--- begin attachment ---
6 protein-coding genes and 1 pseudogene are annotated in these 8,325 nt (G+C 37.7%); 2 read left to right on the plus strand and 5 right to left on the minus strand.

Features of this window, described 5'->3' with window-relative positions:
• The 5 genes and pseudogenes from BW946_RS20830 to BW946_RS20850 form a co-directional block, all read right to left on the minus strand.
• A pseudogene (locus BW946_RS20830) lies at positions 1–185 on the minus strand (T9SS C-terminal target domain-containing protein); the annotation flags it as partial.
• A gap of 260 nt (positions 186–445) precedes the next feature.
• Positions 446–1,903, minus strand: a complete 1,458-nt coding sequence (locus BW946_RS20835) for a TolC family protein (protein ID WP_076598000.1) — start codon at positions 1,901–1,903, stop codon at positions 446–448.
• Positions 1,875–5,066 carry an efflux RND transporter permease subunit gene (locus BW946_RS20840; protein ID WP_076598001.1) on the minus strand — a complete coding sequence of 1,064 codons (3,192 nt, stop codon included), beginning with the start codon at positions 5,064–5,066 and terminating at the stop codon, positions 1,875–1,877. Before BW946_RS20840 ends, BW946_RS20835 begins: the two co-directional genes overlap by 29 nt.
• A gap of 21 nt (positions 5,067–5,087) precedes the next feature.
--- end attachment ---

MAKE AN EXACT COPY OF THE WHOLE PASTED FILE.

6 protein-coding genes and 1 pseudogene are annotated in these 8,325 nt (G+C 37.7%); 2 read left to right on the plus strand and 5 right to left on the minus strand.

Features of this window, described 5'->3' with window-relative positions:
• The 5 genes and pseudogenes from BW946_RS20830 to BW946_RS20850 form a co-directional block, all read right to left on the minus strand.
• A pseudogene (locus BW946_RS20830) lies at positions 1–185 on the minus strand (T9SS C-terminal target domain-containing protein); the annotation flags it as partial.
• A gap of 260 nt (positions 186–445) precedes the next feature.
• Positions 446–1,903, minus strand: a complete 1,458-nt coding sequence (locus BW946_RS20835) for a TolC family protein (protein ID WP_076598000.1) — start codon at positions 1,901–1,903, stop codon at positions 446–448.
• Positions 1,875–5,066 carry an efflux RND transporter permease subunit gene (locus BW946_RS20840; protein ID WP_076598001.1) on the minus strand — a complete coding sequence of 1,064 codons (3,192 nt, stop codon included), beginning with the start codon at positions 5,064–5,066 and terminating at the stop codon, positions 1,875–1,877. Before BW946_RS20840 ends, BW946_RS20835 begins: the two co-directional genes overlap by 29 nt.
• A gap of 21 nt (positions 5,067–5,087) precedes the next feature.